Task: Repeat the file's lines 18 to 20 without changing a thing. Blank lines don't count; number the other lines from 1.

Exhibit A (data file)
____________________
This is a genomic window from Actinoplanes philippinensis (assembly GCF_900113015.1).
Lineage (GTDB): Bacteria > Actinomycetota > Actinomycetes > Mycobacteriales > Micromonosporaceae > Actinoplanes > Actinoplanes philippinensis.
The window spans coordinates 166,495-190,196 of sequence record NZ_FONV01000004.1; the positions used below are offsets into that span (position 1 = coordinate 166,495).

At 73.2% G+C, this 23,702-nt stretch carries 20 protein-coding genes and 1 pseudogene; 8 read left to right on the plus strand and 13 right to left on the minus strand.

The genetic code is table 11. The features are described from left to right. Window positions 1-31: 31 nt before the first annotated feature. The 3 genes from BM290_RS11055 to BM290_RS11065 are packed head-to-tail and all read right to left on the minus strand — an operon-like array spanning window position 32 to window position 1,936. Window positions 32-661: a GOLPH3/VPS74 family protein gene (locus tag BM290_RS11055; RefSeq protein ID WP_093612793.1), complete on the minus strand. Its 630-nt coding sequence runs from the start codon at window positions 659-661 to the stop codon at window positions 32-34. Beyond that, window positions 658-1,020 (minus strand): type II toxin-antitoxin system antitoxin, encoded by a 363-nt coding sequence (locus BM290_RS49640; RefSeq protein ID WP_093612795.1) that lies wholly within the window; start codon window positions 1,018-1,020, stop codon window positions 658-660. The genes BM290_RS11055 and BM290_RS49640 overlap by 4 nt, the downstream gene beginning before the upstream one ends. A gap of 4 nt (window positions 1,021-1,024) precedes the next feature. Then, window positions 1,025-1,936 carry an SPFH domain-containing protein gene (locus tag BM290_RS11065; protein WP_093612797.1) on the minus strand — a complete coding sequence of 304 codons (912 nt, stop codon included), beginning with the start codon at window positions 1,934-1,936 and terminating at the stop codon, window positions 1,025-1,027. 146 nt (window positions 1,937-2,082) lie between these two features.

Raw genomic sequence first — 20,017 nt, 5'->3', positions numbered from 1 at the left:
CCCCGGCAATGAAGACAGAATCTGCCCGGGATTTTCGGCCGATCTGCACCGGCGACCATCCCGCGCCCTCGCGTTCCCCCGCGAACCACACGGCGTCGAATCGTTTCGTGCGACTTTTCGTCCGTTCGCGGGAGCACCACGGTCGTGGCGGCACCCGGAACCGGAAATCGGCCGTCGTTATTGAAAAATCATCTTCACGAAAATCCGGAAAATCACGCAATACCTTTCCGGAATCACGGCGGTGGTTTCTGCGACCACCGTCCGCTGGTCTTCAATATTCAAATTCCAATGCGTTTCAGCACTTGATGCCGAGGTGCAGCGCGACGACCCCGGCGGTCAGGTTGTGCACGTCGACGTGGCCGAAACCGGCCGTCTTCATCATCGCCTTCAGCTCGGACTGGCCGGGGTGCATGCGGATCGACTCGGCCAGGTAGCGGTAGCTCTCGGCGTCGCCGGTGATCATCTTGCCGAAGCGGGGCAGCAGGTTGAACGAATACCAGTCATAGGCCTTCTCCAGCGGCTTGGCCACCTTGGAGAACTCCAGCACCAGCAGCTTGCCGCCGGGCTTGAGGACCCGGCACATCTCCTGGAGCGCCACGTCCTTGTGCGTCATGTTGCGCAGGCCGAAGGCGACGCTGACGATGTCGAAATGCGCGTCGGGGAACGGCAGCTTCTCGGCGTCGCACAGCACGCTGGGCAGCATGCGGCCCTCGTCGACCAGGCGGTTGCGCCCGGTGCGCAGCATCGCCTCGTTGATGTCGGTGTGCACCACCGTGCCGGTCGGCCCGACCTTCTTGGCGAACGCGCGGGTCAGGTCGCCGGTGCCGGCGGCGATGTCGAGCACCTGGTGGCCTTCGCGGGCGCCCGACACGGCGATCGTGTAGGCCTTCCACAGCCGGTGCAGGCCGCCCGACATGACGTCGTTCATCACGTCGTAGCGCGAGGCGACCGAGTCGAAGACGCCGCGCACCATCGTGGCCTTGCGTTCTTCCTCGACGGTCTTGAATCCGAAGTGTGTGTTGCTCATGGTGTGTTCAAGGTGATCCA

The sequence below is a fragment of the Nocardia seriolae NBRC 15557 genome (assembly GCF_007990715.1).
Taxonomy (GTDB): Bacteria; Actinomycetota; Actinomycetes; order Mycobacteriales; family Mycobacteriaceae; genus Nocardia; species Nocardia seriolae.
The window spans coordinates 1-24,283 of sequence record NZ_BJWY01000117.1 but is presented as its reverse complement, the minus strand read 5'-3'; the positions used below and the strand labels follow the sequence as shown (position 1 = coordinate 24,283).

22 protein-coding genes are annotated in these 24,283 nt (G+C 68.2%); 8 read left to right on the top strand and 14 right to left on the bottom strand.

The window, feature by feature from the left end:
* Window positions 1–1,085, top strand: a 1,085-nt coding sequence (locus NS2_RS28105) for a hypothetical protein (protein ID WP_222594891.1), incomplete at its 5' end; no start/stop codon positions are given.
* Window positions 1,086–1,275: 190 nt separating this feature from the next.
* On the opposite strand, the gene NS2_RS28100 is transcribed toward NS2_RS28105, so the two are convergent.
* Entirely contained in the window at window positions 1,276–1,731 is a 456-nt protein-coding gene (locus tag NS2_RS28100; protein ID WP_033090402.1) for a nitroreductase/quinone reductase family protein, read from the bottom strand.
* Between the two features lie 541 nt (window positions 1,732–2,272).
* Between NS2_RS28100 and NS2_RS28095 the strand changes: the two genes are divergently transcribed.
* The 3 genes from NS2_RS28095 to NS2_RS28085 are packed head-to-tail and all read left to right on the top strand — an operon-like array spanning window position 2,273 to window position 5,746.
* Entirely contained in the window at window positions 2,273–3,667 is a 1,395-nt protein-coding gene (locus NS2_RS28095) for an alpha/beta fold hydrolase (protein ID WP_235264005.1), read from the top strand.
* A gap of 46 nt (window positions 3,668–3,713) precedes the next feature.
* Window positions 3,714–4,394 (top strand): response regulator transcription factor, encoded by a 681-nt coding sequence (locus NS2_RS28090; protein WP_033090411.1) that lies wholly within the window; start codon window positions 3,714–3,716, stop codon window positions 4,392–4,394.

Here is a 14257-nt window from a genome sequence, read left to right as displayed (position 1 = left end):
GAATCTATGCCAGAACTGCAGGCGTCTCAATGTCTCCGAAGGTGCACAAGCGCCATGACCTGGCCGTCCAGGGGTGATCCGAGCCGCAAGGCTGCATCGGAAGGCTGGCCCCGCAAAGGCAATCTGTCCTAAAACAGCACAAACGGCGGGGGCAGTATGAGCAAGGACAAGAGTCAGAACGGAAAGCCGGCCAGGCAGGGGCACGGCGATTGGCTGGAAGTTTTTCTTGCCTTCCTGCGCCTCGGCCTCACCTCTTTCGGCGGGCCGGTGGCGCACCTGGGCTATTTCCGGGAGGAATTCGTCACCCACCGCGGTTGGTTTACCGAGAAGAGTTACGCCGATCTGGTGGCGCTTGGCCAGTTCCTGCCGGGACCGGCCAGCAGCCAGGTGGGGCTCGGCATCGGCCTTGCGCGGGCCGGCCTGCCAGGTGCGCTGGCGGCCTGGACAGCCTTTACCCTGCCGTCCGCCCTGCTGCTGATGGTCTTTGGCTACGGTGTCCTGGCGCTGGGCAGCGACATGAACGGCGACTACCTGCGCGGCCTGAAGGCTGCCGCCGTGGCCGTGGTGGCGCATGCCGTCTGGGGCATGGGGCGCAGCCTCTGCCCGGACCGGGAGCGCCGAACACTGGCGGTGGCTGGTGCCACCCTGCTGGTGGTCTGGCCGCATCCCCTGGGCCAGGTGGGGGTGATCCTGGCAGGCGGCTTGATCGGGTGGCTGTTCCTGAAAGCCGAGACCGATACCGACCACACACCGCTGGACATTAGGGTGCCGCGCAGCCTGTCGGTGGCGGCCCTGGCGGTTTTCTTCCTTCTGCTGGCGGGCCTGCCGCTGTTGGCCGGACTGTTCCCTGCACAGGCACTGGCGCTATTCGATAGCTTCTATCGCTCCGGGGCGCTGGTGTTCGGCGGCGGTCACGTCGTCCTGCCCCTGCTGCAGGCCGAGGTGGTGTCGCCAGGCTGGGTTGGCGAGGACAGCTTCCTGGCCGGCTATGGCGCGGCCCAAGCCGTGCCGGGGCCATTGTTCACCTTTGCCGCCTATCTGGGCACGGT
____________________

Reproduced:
* Between NS2_RS28100 and NS2_RS28095 the strand changes: the two genes are divergently transcribed.
* The 3 genes from NS2_RS28095 to NS2_RS28085 are packed head-to-tail and all read left to right on the top strand — an operon-like array spanning window position 2,273 to window position 5,746.
* Entirely contained in the window at window positions 2,273–3,667 is a 1,395-nt protein-coding gene (locus NS2_RS28095) for an alpha/beta fold hydrolase (protein ID WP_235264005.1), read from the top strand.